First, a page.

They noted that both property-crime and violent-crime rates continued to decline throughout the period they studied in Jersey City. In Newark, however, violent-crime rates increased after the layoffs. Using statistical models, Piza and Chillar estimate that there were “approximately 108 . . . additional violent crime incidents per month resulting from the layoffs,” while there were also an additional 103 property-crime incidents each month.
One possible culprit for the increase in crime following the layoffs was the decision of the Newark Police Department (NPD) to curtail the use of hot-spots policing, which involved assigning officers to proactively police the city’s crime hot spots during the majority of their shifts. From 2006 to 2009, hot-spots policing was a major feature of the department’s activities, but budget constraints and layoffs forced the NPD to discontinue this form of policing, as personnel were needed elsewhere.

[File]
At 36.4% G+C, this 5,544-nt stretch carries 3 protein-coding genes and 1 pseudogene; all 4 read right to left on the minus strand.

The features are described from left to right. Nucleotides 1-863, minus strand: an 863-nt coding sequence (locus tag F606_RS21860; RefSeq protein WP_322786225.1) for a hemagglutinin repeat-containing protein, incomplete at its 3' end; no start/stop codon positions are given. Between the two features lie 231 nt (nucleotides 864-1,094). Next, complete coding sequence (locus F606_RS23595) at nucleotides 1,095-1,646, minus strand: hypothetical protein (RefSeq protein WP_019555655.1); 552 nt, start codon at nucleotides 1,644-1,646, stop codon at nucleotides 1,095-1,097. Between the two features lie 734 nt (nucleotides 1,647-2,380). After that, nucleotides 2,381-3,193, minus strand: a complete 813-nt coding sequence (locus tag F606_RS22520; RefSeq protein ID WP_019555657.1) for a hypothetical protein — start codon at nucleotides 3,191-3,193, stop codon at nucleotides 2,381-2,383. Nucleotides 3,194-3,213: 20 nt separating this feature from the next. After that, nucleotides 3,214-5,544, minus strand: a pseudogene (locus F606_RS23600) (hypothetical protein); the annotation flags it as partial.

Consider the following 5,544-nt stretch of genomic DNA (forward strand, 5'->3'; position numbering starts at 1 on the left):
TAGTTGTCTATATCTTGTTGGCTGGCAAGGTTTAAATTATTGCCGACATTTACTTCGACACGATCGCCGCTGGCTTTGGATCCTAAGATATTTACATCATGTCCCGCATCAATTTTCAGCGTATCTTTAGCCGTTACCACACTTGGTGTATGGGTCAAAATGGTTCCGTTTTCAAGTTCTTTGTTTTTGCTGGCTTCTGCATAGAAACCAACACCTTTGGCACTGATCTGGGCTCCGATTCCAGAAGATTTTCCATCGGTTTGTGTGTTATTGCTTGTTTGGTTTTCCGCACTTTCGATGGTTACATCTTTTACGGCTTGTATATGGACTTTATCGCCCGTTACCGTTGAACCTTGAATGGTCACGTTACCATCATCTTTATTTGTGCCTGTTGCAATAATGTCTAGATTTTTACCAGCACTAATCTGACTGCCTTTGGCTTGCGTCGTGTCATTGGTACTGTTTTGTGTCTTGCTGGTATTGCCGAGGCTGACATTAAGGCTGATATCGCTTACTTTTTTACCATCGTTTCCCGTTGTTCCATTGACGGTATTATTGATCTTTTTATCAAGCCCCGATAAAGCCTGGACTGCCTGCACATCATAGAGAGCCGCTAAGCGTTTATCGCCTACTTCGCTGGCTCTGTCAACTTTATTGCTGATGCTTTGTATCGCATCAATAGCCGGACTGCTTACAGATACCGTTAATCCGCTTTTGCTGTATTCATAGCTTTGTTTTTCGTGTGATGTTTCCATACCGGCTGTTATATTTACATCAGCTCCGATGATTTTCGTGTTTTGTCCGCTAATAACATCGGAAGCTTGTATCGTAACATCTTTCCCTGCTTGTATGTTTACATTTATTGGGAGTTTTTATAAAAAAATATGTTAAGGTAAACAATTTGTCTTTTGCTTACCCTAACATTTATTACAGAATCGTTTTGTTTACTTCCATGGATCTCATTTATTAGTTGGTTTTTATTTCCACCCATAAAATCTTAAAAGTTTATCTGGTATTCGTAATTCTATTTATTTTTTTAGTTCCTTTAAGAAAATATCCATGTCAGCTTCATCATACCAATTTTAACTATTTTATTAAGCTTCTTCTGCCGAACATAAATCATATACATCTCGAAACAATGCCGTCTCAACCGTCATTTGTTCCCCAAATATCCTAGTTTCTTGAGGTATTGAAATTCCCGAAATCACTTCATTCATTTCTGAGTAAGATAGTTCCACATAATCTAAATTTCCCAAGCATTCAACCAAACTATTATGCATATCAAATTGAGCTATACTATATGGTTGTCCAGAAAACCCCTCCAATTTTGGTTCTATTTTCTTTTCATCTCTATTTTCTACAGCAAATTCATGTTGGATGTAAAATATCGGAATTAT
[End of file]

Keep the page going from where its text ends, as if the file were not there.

It’s also possible that the sudden and dramatic decrease in police officers harmed the force’s morale, contributing to a reduction in policing quality. Piza and Chillar point to a 2018 study that found that teacher layoffs in the state of Washington led to less teacher productivity.